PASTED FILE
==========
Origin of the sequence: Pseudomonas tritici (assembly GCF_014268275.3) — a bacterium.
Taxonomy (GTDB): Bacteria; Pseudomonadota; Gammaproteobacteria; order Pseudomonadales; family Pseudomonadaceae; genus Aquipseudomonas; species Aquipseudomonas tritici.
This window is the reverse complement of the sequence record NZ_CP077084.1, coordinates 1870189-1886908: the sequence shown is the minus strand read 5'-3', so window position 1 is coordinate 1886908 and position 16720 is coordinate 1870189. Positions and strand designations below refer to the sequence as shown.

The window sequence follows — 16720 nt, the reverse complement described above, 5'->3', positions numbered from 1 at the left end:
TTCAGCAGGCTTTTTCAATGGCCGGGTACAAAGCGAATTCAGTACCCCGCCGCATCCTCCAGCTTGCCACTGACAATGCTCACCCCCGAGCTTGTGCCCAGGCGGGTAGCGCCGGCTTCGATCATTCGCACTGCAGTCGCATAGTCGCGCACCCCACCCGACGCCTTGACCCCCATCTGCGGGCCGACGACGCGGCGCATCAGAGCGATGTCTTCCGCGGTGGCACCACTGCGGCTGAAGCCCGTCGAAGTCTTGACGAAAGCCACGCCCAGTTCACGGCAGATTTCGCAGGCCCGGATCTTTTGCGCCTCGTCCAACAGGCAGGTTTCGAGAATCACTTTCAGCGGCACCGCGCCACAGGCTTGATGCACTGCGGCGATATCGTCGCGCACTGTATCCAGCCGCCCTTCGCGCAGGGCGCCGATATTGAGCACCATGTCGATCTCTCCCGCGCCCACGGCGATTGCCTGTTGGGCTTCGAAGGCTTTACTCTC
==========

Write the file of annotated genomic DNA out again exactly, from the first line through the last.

Origin of the sequence: Pseudomonas tritici (assembly GCF_014268275.3) — a bacterium.
Taxonomy (GTDB): Bacteria; Pseudomonadota; Gammaproteobacteria; order Pseudomonadales; family Pseudomonadaceae; genus Aquipseudomonas; species Aquipseudomonas tritici.
This window is the reverse complement of the sequence record NZ_CP077084.1, coordinates 1870189-1886908: the sequence shown is the minus strand read 5'-3', so window position 1 is coordinate 1886908 and position 16720 is coordinate 1870189. Positions and strand designations below refer to the sequence as shown.

The window sequence follows — 16720 nt, the reverse complement described above, 5'->3', positions numbered from 1 at the left end:
TTCAGCAGGCTTTTTCAATGGCCGGGTACAAAGCGAATTCAGTACCCCGCCGCATCCTCCAGCTTGCCACTGACAATGCTCACCCCCGAGCTTGTGCCCAGGCGGGTAGCGCCGGCTTCGATCATTCGCACTGCAGTCGCATAGTCGCGCACCCCACCCGACGCCTTGACCCCCATCTGCGGGCCGACGACGCGGCGCATCAGAGCGATGTCTTCCGCGGTGGCACCACTGCGGCTGAAGCCCGTCGAAGTCTTGACGAAAGCCACGCCCAGTTCACGGCAGATTTCGCAGGCCCGGATCTTTTGCGCCTCGTCCAACAGGCAGGTTTCGAGAATCACTTTCAGCGGCACCGCGCCACAGGCTTGATGCACTGCGGCGATATCGTCGCGCACTGTATCCAGCCGCCCTTCGCGCAGGGCGCCGATATTGAGCACCATGTCGATCTCTCCCGCGCCCACGGCGATTGCCTGTTGGGCTTCGAAGGCTTTACTCTC